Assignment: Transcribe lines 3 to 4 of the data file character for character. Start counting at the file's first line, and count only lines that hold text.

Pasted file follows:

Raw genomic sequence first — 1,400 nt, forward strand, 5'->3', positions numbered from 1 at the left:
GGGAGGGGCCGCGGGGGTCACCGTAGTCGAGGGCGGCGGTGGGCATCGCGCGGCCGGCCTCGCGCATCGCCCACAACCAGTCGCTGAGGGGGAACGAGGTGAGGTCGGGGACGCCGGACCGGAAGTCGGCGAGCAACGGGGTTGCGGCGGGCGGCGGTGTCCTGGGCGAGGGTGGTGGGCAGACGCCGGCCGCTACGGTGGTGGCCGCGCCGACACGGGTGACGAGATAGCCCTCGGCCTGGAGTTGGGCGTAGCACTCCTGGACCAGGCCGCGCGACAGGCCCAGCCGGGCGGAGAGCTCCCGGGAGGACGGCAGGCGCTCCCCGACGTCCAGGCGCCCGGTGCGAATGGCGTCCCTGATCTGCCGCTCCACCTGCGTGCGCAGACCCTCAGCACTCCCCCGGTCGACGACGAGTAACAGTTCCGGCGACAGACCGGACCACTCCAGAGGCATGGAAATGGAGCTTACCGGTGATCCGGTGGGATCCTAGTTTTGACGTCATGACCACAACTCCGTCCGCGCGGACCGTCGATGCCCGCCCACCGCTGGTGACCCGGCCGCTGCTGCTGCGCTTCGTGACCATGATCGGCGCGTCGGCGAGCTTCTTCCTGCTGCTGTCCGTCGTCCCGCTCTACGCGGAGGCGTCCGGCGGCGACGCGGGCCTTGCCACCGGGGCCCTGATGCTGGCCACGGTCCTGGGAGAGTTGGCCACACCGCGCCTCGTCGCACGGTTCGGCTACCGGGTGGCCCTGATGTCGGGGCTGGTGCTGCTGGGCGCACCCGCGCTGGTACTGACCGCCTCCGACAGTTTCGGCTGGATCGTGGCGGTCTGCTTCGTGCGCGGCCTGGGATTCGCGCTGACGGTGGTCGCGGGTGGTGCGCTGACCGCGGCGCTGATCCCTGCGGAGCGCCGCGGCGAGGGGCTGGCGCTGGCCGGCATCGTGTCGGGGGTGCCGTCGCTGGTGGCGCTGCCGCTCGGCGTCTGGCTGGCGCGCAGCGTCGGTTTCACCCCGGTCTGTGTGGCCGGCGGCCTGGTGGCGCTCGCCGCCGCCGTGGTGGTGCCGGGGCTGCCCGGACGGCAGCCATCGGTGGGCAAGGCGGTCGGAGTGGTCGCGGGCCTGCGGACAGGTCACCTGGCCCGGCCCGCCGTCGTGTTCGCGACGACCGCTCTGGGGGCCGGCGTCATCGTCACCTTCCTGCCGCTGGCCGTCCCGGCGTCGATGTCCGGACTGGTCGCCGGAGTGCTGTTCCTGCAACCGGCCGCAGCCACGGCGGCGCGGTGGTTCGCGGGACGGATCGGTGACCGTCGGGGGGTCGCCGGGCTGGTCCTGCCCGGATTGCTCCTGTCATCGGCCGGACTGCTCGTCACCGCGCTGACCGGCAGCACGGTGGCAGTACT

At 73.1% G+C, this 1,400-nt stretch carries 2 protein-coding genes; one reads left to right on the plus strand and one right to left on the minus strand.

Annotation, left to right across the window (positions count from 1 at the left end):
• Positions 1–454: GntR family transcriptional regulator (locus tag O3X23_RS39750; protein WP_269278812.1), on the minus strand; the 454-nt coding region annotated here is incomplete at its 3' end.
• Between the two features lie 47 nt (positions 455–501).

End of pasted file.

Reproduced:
At 73.1% G+C, this 1,400-nt stretch carries 2 protein-coding genes; one reads left to right on the plus strand and one right to left on the minus strand.

Annotation, left to right across the window (positions count from 1 at the left end):